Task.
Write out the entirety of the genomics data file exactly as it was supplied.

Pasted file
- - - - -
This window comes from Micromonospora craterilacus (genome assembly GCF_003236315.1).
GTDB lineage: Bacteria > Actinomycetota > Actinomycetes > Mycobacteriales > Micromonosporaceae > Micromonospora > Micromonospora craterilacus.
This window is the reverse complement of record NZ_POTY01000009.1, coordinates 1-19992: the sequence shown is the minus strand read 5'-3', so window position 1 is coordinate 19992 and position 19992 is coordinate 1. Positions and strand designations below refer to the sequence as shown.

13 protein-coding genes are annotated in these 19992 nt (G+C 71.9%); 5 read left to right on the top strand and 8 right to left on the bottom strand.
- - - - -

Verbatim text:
This window comes from Micromonospora craterilacus (genome assembly GCF_003236315.1).
GTDB lineage: Bacteria > Actinomycetota > Actinomycetes > Mycobacteriales > Micromonosporaceae > Micromonospora > Micromonospora craterilacus.
This window is the reverse complement of record NZ_POTY01000009.1, coordinates 1-19992: the sequence shown is the minus strand read 5'-3', so window position 1 is coordinate 19992 and position 19992 is coordinate 1. Positions and strand designations below refer to the sequence as shown.

13 protein-coding genes are annotated in these 19992 nt (G+C 71.9%); 5 read left to right on the top strand and 8 right to left on the bottom strand.